Mission accomplished. I did it.
Actually, I've done it all before. This is more of a triumph over old(er) age and a tribute to muscle memory.
I've mentioned before that I am a grandfather several times over. Just like every other grandparent since time immemorial, I love playing with them, then giving them back to their parents.
Oh, we've had the occasional overnight stay, but Grandma Maria was always there, and she's the most nurturing person I know. Trouble? Go to grandma.
Then Maria said she wanted to do another 5K, and wanted her oldest daughter Aimee to do it with her. I continue to abide by the rule of never running unless someone is chasing me, but that's another story.
What didn't dawn on me until I had written the check to Universal Studios was that this little excursion would leave me responsible for Korie and Carter for most of a morning. I'm still not sure why Aimee would trust me with her precious children — maybe it's my kind, grandfatherly face — but that's exactly what she did.
Carter just turned 2. He's still in diapers. And he's a fireplug — solid muscle, if a 2-year-old can be such a thing.
Korie is almost 5, and is a princess. She's bright, light as a feather (about the same weight as her brother, I believe) and very certain she knows what she wants and when she wants it.
I love them both to death.
Maria and Aimee left the house around 4 a.m. to make the 6 a.m. start of the Minion Run. The plan was that I'd bring the kids to the park around 9, we'd hook up and spend a fun day. Korie loves Minions. Carter loves Paw Patrol, but we'll get to that in a minute.
About 5 a.m., Korie came out of their bedroom looking for her mommy. I was there in a flash and picking her up (I hadn't slept a wink since the girls left, fearing this very scenario).
But Korie was calm, and when I asked if she wanted me to come lay down with her, she nodded and hugged my neck. "I'm winning!" I thought.
I had forgotten just how low that futon is. But we managed, and she even went back to sleep for a while. I watched her and Carter like a hawk, waiting for the first sign that I should do something.
About 6, they both started to stir, and we got up to face the day. I had it all planned out — Paw Patrol on the television and chocolate chip mini-pancakes for breakfast. Those little bags of little pancakes ready to microwave are a modern miracle.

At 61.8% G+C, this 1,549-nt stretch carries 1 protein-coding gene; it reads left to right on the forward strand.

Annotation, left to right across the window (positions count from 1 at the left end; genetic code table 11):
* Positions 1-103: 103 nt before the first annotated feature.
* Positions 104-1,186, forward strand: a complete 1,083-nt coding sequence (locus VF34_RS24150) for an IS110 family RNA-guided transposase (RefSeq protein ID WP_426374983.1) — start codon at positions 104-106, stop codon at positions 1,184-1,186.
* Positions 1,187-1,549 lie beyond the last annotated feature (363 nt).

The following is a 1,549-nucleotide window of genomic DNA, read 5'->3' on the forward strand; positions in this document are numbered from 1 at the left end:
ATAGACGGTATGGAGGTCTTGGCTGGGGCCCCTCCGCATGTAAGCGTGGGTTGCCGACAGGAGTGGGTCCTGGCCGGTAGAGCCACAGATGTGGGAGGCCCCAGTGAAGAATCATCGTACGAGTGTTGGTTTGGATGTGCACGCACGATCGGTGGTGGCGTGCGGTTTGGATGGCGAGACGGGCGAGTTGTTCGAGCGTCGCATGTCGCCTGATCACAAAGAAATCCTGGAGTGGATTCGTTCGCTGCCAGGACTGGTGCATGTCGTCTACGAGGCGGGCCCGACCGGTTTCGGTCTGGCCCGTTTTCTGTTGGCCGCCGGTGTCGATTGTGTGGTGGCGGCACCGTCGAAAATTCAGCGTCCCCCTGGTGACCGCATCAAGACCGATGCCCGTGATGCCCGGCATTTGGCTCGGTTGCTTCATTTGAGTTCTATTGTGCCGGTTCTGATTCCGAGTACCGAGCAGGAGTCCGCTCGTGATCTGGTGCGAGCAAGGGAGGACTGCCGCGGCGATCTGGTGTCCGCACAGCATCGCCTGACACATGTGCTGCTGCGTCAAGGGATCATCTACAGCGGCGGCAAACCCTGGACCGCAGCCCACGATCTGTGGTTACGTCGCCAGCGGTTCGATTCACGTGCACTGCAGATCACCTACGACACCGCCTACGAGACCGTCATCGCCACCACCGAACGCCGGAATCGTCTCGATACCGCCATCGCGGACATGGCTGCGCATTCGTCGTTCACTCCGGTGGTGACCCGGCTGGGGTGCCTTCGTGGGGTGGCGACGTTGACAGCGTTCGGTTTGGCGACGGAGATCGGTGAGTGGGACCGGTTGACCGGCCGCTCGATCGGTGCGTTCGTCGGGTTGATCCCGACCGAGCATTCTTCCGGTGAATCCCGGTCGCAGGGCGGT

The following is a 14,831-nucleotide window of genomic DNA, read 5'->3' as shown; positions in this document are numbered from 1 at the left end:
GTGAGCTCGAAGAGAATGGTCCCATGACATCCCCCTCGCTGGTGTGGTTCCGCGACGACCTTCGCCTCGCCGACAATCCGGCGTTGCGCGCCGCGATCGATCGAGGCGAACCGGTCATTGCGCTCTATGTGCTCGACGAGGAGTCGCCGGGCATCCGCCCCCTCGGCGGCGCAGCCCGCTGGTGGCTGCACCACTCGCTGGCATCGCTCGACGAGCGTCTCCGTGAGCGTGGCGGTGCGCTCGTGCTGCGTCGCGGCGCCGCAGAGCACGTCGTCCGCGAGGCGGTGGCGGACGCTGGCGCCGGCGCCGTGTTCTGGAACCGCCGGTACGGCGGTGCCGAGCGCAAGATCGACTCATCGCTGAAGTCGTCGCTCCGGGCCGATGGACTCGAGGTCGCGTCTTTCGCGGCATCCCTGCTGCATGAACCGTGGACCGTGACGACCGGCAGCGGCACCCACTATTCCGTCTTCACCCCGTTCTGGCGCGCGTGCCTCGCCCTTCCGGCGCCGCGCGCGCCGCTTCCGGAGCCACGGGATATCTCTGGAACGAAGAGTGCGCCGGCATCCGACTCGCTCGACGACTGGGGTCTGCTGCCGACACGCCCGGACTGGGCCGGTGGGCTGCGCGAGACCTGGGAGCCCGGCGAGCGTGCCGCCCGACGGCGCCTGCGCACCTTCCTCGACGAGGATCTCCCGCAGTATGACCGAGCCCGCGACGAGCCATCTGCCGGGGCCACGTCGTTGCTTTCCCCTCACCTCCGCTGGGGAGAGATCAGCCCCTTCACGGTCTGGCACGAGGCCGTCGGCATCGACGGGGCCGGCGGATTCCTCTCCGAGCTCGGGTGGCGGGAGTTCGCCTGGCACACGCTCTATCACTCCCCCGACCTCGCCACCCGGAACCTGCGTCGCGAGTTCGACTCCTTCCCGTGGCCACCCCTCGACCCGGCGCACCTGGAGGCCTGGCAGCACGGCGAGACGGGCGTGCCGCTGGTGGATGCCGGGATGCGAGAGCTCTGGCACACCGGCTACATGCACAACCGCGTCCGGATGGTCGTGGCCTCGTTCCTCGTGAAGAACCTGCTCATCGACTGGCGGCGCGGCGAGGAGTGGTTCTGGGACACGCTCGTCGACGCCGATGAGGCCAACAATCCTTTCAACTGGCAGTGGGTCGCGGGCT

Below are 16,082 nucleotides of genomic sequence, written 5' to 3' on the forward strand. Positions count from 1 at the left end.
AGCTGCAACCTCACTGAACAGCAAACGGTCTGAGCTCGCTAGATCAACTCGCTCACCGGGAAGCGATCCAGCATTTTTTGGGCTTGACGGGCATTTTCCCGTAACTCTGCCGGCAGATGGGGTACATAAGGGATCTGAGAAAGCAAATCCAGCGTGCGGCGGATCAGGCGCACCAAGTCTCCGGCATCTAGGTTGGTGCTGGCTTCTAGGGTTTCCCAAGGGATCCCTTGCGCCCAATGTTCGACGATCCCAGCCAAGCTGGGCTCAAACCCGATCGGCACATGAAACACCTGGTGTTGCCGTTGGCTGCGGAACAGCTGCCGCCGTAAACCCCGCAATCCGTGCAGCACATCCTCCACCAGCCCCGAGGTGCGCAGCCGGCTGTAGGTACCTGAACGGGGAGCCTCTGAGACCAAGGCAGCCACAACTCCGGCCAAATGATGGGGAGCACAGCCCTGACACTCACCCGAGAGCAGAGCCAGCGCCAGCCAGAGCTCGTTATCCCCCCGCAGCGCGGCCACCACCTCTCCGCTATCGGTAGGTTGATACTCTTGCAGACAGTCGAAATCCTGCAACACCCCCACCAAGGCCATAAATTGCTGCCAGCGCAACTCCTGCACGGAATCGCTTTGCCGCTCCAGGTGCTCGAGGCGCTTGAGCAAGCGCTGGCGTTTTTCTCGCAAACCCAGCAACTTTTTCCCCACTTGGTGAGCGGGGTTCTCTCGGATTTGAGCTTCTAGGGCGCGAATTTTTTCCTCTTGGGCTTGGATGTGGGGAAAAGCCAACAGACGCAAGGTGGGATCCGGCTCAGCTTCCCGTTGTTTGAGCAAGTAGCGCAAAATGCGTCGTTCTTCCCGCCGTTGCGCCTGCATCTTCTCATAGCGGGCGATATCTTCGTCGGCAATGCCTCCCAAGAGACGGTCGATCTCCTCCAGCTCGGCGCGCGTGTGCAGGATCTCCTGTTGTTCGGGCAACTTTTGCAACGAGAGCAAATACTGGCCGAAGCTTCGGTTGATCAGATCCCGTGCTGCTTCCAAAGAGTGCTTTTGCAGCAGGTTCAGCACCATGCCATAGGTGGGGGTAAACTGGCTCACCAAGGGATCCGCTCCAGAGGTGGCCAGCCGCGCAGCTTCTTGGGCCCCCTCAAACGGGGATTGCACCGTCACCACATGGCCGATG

Then it was time to get clothes on and hit the road. Korie sees getting dressed as a bit of a game, especially if she's already decided what to wear. A little help with the sleeves, and she was ready.
Carter was a different story. I had to change his diaper. It has been at least 15 years since I changed a diaper. But I did it, and it only took 10 minutes or so.
Clothes were next. Picture trying to get clothes on a puppy who wants to see what's going on in the next room.
Carter's sole desire was to keep watching Paw Patrol, and if that meant twisting and turning so he could see around me, so be it.
Another 15 minutes gone. I got the kids in the car, secured in car seats and finally hit the road about 45 minutes later than planned.
But a sippy cup of milk for Carter and a snack for Korie, and they were satisfied. No screams, or even sniffles. I was going to make the 9 a.m. rendezvous time, I thought.
Then Korie said she had to go potty. "We're almost there," I said. "I can't hold it," she replied.
Off the 101 and straight into Echo Park. Negotiating around the homeless (they have them there too, you know), we found a vacant stall, sanitized the seat and got the job done. She and Carter were both troopers there.
And around 9:30, a pulled into a parking spot in the Universal garage, called mommy and grandma, and delivered the grandchildren safe and sound.
I smiled as the four marched in front of me towards the park. Mission accomplished.
I expect the greatest grandfather trophy any day now.